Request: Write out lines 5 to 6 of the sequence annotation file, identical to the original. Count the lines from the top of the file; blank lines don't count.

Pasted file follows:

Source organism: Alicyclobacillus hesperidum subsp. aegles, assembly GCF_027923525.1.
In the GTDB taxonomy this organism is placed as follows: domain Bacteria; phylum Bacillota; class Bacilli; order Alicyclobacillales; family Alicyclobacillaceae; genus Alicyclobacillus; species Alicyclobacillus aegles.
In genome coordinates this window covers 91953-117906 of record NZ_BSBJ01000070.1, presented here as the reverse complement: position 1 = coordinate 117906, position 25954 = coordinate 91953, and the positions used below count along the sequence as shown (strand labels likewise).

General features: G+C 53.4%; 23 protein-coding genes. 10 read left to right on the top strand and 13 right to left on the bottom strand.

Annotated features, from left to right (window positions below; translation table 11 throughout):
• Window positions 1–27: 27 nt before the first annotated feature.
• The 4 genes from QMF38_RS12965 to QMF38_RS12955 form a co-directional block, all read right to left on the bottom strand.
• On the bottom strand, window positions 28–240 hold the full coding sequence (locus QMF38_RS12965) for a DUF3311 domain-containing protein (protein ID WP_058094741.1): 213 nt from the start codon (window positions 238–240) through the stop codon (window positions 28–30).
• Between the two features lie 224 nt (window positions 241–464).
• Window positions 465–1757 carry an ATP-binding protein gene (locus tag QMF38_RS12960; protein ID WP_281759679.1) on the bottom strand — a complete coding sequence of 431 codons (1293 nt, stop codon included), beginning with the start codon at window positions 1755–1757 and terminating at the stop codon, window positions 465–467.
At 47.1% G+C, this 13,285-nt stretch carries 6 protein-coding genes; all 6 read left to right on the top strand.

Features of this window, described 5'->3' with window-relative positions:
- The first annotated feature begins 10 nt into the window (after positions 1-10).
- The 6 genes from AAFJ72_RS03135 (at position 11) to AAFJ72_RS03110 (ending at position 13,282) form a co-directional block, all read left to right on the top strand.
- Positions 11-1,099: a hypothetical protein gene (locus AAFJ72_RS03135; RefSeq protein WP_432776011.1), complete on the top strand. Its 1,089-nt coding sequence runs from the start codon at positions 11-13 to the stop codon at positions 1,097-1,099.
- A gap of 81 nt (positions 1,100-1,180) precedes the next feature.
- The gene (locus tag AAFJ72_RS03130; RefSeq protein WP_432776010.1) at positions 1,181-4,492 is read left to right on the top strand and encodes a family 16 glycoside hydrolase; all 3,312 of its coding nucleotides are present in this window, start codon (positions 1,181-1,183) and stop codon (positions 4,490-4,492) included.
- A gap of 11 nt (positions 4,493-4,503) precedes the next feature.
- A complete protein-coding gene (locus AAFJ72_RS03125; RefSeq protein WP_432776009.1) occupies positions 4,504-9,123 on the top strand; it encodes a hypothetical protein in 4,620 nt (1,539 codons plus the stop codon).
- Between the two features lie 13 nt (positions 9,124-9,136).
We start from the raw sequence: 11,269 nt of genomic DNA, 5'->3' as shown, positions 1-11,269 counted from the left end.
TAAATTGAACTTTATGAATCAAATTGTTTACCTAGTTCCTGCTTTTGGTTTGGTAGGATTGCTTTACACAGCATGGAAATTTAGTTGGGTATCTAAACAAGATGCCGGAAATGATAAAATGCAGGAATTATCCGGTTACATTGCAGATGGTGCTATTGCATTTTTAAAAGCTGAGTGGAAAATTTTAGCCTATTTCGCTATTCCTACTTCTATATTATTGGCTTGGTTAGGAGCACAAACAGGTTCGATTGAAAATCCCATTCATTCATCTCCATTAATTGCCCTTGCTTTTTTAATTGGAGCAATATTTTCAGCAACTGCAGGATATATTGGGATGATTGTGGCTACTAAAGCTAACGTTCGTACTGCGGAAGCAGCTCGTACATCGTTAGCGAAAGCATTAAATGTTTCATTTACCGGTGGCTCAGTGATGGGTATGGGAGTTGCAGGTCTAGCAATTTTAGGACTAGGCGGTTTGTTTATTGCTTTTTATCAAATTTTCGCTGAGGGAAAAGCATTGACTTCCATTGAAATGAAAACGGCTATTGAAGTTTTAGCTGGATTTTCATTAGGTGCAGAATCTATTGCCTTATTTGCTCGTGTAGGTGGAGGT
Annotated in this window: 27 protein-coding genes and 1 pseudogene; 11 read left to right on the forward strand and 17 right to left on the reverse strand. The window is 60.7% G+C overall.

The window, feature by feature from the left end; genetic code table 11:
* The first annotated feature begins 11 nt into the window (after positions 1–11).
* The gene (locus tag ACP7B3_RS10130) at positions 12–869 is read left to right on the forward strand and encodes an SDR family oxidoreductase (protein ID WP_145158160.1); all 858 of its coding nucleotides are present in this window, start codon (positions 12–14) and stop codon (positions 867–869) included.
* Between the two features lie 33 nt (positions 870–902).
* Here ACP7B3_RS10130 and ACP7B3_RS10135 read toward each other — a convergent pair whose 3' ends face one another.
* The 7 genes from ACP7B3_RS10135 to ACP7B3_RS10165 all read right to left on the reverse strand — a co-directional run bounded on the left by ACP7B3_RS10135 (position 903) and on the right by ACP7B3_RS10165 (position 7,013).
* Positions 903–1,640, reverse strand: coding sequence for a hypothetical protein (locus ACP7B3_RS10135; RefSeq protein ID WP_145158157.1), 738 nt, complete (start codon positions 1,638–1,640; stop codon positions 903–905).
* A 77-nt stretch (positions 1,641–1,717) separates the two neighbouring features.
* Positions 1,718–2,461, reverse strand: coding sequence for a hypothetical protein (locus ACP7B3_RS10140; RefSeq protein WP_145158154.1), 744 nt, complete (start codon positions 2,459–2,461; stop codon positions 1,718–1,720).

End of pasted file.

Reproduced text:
Annotated features, from left to right (window positions below; translation table 11 throughout):
• Window positions 1–27: 27 nt before the first annotated feature.